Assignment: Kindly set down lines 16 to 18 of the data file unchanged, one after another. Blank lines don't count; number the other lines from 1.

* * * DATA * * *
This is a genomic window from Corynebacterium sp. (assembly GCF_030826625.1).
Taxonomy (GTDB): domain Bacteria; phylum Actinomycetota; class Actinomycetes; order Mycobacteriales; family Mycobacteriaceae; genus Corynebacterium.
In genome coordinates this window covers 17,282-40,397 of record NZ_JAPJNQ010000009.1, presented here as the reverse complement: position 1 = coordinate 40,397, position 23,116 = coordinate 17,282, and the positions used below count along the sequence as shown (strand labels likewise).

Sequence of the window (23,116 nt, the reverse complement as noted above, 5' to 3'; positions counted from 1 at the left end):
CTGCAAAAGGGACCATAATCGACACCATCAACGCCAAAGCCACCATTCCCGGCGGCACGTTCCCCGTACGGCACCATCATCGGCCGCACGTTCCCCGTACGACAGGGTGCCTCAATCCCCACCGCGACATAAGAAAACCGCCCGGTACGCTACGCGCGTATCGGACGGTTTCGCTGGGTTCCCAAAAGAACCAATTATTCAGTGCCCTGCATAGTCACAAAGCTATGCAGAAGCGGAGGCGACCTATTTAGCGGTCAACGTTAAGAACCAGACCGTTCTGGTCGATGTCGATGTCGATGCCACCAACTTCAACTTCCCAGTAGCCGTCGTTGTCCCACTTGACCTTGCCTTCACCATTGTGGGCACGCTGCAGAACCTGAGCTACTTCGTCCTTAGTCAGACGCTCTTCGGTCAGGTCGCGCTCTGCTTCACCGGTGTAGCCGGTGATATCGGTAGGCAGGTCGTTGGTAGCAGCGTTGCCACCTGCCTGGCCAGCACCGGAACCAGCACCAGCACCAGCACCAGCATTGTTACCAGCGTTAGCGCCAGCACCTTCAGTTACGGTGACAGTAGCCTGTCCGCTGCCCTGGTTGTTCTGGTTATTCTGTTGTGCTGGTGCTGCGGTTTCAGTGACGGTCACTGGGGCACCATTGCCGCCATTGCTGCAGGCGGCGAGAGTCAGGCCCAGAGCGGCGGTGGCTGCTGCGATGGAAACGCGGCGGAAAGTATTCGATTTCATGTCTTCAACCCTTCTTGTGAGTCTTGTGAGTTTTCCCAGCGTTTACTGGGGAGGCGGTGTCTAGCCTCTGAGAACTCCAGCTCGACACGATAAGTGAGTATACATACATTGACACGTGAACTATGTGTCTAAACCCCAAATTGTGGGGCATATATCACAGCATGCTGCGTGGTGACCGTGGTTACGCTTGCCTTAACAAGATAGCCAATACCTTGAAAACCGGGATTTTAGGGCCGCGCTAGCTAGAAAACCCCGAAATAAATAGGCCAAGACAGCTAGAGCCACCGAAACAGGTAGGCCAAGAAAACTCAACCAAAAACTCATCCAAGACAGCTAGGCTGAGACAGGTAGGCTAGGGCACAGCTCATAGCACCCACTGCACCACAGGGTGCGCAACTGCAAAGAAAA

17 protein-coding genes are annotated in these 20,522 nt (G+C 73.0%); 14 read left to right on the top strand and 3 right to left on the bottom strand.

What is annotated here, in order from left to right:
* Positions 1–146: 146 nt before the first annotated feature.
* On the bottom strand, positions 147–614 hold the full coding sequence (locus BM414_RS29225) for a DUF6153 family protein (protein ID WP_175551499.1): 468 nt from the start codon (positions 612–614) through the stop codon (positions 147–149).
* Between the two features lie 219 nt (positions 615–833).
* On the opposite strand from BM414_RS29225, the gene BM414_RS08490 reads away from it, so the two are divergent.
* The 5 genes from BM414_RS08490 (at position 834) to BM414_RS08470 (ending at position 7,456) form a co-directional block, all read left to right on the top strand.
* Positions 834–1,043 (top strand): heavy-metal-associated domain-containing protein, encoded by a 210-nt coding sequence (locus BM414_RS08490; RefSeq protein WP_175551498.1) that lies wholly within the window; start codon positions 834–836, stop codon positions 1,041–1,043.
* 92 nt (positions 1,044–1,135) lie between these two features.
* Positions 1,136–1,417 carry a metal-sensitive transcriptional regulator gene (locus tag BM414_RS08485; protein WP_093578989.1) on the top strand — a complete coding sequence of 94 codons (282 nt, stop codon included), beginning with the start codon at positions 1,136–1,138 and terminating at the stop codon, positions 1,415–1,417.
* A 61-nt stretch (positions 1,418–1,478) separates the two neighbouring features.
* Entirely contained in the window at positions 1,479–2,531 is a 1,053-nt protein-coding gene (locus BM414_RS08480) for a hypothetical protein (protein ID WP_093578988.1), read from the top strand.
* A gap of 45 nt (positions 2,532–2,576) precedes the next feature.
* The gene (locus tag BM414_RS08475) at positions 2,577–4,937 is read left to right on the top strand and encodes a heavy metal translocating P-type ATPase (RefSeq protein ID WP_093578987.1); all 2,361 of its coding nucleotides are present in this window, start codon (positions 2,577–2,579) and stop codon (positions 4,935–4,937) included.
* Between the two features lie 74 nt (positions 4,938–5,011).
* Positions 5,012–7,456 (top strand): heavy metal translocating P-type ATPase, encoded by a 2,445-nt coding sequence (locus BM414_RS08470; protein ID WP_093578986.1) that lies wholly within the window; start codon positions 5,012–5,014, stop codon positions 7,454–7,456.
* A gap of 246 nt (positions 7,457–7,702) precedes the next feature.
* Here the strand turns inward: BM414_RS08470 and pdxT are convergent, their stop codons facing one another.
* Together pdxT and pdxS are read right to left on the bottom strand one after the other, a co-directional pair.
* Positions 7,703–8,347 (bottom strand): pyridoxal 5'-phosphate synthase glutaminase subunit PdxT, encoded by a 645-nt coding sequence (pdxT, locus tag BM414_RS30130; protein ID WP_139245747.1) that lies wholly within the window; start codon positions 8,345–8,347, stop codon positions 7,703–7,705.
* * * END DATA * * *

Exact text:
* A 61-nt stretch (positions 1,418–1,478) separates the two neighbouring features.
* Entirely contained in the window at positions 1,479–2,531 is a 1,053-nt protein-coding gene (locus BM414_RS08480) for a hypothetical protein (protein ID WP_093578988.1), read from the top strand.
* A gap of 45 nt (positions 2,532–2,576) precedes the next feature.